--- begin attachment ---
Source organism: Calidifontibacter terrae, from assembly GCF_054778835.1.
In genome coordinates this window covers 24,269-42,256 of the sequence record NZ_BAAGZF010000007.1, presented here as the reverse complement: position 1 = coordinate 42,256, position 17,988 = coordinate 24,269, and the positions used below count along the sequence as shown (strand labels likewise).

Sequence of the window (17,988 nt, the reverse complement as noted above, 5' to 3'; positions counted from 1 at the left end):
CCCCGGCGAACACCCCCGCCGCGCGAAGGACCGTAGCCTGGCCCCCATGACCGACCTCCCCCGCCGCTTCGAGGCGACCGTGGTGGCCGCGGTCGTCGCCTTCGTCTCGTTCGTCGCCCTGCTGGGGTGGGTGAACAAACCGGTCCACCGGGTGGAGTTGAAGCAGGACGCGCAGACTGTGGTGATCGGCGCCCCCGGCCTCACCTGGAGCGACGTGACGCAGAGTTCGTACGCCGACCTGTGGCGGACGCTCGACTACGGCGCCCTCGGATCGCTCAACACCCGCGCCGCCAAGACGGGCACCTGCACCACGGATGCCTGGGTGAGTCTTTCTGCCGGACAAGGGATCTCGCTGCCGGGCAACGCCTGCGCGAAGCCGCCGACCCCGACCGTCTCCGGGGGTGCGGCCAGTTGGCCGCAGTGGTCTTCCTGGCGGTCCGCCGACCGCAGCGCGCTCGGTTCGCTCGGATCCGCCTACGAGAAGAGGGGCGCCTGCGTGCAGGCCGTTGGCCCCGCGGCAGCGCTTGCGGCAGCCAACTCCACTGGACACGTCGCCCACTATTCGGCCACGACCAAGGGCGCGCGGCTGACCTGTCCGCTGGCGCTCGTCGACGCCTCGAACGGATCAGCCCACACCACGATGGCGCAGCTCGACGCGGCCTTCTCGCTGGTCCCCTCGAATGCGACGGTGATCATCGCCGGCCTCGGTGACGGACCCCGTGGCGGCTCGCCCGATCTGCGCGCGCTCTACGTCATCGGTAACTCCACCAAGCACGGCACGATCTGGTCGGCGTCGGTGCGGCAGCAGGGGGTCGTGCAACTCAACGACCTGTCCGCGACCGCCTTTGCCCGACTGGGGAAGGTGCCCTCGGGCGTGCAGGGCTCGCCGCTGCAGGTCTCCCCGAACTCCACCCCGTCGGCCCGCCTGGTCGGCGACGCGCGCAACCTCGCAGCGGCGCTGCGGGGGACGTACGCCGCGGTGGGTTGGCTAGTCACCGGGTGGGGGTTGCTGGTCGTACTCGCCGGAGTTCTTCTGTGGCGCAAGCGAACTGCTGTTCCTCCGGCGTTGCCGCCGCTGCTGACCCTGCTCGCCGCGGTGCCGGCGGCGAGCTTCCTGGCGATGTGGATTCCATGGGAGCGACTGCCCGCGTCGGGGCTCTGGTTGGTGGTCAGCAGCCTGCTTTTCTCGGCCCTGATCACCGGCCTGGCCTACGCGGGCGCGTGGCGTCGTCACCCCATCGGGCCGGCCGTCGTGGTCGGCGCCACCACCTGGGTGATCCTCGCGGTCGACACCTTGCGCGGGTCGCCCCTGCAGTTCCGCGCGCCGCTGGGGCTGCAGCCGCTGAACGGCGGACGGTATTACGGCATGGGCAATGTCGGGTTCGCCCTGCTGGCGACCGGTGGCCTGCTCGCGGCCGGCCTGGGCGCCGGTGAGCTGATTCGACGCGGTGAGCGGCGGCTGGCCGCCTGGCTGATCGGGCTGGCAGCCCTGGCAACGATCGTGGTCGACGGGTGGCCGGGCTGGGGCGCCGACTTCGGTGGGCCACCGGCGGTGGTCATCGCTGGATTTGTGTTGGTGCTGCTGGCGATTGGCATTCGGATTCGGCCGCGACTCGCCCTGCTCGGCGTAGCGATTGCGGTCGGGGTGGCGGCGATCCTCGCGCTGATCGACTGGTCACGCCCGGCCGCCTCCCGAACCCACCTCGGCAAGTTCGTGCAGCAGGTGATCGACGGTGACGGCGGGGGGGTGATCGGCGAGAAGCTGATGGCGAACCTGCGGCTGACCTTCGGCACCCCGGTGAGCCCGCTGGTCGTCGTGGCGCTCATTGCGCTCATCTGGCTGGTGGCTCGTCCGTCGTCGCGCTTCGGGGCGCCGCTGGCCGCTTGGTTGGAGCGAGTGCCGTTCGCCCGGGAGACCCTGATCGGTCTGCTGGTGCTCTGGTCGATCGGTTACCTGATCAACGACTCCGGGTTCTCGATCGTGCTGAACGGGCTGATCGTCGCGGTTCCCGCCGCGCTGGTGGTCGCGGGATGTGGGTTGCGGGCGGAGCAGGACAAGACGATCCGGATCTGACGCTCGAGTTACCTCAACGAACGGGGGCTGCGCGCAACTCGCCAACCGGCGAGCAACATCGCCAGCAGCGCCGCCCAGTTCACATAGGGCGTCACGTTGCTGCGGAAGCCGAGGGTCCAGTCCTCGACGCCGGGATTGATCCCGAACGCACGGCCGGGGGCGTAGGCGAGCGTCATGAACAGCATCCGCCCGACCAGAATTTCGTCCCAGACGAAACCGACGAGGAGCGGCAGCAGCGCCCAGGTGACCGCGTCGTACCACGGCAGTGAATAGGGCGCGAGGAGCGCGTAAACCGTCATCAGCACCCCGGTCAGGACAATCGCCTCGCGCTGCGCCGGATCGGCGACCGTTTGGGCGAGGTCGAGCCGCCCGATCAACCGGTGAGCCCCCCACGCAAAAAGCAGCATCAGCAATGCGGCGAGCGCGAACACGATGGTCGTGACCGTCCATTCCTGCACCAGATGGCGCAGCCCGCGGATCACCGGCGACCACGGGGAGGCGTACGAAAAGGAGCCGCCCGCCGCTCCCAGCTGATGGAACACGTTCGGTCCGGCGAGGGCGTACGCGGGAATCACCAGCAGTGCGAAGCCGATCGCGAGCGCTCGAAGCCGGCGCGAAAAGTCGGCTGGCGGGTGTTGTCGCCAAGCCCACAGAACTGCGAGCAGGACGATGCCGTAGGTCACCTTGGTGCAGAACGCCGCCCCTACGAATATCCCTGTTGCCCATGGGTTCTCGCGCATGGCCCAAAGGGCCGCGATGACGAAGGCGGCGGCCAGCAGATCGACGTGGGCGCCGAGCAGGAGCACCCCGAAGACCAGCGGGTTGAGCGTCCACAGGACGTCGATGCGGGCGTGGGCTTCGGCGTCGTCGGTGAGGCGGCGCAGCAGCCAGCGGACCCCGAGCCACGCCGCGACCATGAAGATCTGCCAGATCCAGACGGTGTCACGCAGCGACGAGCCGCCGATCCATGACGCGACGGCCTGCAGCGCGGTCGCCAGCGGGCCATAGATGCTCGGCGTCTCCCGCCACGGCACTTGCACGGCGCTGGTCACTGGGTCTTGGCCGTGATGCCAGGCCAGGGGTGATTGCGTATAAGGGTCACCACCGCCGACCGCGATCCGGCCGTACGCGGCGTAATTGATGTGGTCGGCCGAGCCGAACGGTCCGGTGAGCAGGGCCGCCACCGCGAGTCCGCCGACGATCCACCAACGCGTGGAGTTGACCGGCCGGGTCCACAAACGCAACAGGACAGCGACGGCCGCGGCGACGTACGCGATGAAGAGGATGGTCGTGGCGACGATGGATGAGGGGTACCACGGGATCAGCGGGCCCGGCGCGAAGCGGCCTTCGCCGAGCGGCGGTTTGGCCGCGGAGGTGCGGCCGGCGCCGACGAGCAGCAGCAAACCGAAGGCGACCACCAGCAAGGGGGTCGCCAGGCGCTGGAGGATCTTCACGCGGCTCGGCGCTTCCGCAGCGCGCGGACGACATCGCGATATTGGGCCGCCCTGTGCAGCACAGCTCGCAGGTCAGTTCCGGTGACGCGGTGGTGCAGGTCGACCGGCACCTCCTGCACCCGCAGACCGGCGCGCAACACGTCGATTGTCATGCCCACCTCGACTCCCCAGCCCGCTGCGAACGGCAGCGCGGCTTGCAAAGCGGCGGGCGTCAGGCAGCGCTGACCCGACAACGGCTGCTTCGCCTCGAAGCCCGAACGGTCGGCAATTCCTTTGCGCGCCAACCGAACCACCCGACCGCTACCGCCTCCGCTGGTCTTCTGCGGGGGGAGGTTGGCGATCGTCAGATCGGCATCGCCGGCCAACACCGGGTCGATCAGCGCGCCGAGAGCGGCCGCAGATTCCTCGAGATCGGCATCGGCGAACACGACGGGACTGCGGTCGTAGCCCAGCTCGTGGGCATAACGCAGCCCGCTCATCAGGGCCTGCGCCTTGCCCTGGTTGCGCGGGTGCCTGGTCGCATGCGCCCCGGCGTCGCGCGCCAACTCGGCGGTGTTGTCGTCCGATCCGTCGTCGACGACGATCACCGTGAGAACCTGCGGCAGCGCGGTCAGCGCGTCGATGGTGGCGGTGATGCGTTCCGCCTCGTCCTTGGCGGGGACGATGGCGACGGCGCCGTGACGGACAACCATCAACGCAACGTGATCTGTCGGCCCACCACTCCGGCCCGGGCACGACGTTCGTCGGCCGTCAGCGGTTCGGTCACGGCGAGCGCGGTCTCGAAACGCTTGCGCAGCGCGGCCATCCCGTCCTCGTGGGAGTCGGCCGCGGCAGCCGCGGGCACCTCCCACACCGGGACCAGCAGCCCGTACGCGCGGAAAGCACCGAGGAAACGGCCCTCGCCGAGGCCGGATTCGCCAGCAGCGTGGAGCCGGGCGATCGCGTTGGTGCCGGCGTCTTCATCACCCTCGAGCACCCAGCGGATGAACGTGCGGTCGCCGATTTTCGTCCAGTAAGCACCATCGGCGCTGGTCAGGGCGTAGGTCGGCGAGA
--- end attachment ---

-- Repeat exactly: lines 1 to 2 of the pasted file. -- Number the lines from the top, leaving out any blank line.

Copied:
Source organism: Calidifontibacter terrae, from assembly GCF_054778835.1.
In genome coordinates this window covers 24,269-42,256 of the sequence record NZ_BAAGZF010000007.1, presented here as the reverse complement: position 1 = coordinate 42,256, position 17,988 = coordinate 24,269, and the positions used below count along the sequence as shown (strand labels likewise).